This week's giveaway is in the Android forum.
We're giving away four copies of Android Security Essentials Live Lessons and have Godfrey Nolan on-line!
See this thread for details.
The moose likes Developer Certification (SCJD/OCMJD) and the fly likes NX: Bodgitt and Scarper and design/synchronization questions Big Moose Saloon
  Search | Java FAQ | Recent Topics | Flagged Topics | Hot Topics | Zero Replies
Register / Login


Win a copy of Android Security Essentials Live Lessons this week in the Android forum!
JavaRanch » Java Forums » Certification » Developer Certification (SCJD/OCMJD)
Bookmark "NX: Bodgitt and Scarper and design/synchronization questions" Watch "NX: Bodgitt and Scarper and design/synchronization questions" New topic
Author

NX: Bodgitt and Scarper and design/synchronization questions

S Perreault
Ranch Hand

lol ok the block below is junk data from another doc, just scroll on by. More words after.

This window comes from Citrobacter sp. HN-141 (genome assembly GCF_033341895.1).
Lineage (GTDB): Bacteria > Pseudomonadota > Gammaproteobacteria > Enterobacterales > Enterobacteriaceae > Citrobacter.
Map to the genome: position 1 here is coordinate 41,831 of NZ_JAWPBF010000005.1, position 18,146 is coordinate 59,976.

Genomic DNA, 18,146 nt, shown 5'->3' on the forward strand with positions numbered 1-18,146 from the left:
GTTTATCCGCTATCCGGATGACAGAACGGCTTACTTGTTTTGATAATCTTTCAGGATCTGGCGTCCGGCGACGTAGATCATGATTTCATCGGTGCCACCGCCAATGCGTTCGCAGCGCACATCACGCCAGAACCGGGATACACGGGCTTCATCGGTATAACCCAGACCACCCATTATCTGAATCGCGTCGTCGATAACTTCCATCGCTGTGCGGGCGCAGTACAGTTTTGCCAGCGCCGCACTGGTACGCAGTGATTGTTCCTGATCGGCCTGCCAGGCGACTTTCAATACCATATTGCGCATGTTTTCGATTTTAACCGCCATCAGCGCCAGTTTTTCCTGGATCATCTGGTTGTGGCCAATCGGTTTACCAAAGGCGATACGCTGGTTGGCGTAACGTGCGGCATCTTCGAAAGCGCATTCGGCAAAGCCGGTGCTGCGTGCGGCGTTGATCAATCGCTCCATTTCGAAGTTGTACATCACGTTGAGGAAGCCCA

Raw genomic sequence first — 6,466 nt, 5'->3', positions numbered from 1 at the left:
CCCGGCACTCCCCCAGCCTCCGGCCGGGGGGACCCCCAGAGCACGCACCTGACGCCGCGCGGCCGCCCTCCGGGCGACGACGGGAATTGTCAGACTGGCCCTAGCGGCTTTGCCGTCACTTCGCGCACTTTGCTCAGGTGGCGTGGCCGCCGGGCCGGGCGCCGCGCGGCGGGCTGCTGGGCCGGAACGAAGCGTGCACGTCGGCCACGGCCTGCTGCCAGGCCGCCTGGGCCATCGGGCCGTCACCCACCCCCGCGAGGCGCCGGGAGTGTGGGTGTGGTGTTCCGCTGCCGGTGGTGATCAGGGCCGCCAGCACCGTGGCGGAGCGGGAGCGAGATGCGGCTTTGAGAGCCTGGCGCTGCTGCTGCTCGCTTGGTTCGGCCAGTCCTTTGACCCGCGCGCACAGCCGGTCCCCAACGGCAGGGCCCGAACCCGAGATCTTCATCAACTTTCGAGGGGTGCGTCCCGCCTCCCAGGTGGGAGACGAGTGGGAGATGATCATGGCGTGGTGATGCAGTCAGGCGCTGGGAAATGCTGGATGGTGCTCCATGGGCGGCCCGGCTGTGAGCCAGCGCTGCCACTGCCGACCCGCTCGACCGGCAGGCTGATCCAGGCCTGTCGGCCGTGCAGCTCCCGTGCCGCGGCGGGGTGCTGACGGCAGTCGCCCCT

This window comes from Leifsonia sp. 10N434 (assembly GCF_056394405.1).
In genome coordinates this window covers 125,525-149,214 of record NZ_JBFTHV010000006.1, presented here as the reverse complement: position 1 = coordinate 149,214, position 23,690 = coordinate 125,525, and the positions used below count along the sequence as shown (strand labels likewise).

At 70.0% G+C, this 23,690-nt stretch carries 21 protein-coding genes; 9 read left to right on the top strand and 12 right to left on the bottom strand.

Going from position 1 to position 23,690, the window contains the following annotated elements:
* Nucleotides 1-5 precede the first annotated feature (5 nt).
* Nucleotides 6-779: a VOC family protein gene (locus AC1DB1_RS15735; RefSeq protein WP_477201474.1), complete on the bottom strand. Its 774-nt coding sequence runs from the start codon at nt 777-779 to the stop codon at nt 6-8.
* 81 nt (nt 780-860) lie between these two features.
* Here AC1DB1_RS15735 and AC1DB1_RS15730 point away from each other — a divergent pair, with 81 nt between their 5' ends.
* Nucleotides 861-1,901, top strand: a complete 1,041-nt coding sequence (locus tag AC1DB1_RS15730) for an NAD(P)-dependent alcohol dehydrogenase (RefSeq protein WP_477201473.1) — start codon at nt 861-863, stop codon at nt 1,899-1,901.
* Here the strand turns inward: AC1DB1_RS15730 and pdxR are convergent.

Joined: Oct 29, 2003
Posts: 37
Thanks to all who read this post.
I have been assigned the Bodgitt and Scarper Contractor assignment.
(Please excuse my terminology. I am trying to explain it as simply as I can =D)
So far I have created a Data class that implements the DBAccess. Inside the Data class, I have a DataSchema class that contains the 'file header' information.
For my model, I have Contractor a class that contains all of the information to take a record from the database and create a Contractor. To connect the Contractor and the methods to access the database, I have a class called DBConnector that basically allows the Contractor class to use read/create/update/delete database methods.
What is my question? Well I have a few.
1) Is this a valid design?
2) Can we change the 'footprint' of the methods in the DBAccess class to include synchronized?
3) If no to Q2, would it be a good idea to synchronize the DBConnector class, or should I keep the synchronization inside the Data class?
Thanks for any help or ideas!
Perogi.
EDIT added NX: to the beginning. I am not sure if this is the newest exam or not.
[ October 29, 2003: Message edited by: S Perreault ]
[ October 29, 2003: Message edited by: S Perreault ]
Andrew Monkhouse
author and jackaroo
Marshal Commander

Joined: Mar 28, 2003
Posts: 11404
    
  81

Hi Perogi,
Originally posted by S Perreault: